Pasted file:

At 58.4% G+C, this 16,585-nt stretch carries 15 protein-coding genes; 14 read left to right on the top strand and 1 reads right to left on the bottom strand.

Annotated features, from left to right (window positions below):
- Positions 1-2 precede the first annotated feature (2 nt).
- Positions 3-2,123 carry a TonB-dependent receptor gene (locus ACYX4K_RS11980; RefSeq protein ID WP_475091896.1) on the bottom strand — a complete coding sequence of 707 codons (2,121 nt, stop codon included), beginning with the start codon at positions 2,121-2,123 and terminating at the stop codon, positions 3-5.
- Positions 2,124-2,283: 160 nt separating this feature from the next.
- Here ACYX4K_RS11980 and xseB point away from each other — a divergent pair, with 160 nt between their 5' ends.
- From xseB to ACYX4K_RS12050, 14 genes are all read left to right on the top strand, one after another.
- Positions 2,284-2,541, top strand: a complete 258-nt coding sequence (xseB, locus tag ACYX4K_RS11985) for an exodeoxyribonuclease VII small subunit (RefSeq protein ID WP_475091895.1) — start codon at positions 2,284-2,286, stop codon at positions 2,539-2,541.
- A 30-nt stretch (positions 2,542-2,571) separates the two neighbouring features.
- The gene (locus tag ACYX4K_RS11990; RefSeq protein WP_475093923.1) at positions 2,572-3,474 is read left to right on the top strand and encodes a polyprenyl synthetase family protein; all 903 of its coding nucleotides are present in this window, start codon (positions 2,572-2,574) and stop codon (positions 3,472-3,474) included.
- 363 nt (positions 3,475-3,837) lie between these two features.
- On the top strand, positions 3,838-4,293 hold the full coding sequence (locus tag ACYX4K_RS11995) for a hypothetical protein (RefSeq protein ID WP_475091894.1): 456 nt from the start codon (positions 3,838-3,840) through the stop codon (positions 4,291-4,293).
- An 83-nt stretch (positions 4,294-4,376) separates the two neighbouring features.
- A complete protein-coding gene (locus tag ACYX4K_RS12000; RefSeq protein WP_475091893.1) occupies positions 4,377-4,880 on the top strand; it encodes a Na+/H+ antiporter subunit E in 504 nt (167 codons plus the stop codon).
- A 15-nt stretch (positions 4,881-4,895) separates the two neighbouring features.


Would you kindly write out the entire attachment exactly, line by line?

At 58.4% G+C, this 16,585-nt stretch carries 15 protein-coding genes; 14 read left to right on the top strand and 1 reads right to left on the bottom strand.

Annotated features, from left to right (window positions below):
- Positions 1-2 precede the first annotated feature (2 nt).
- Positions 3-2,123 carry a TonB-dependent receptor gene (locus ACYX4K_RS11980; RefSeq protein ID WP_475091896.1) on the bottom strand — a complete coding sequence of 707 codons (2,121 nt, stop codon included), beginning with the start codon at positions 2,121-2,123 and terminating at the stop codon, positions 3-5.
- Positions 2,124-2,283: 160 nt separating this feature from the next.
- Here ACYX4K_RS11980 and xseB point away from each other — a divergent pair, with 160 nt between their 5' ends.
- From xseB to ACYX4K_RS12050, 14 genes are all read left to right on the top strand, one after another.
- Positions 2,284-2,541, top strand: a complete 258-nt coding sequence (xseB, locus tag ACYX4K_RS11985) for an exodeoxyribonuclease VII small subunit (RefSeq protein ID WP_475091895.1) — start codon at positions 2,284-2,286, stop codon at positions 2,539-2,541.
- A 30-nt stretch (positions 2,542-2,571) separates the two neighbouring features.
- The gene (locus tag ACYX4K_RS11990; RefSeq protein WP_475093923.1) at positions 2,572-3,474 is read left to right on the top strand and encodes a polyprenyl synthetase family protein; all 903 of its coding nucleotides are present in this window, start codon (positions 2,572-2,574) and stop codon (positions 3,472-3,474) included.
- 363 nt (positions 3,475-3,837) lie between these two features.
- On the top strand, positions 3,838-4,293 hold the full coding sequence (locus tag ACYX4K_RS11995) for a hypothetical protein (RefSeq protein ID WP_475091894.1): 456 nt from the start codon (positions 3,838-3,840) through the stop codon (positions 4,291-4,293).
- An 83-nt stretch (positions 4,294-4,376) separates the two neighbouring features.
- A complete protein-coding gene (locus tag ACYX4K_RS12000; RefSeq protein WP_475091893.1) occupies positions 4,377-4,880 on the top strand; it encodes a Na+/H+ antiporter subunit E in 504 nt (167 codons plus the stop codon).
- A 15-nt stretch (positions 4,881-4,895) separates the two neighbouring features.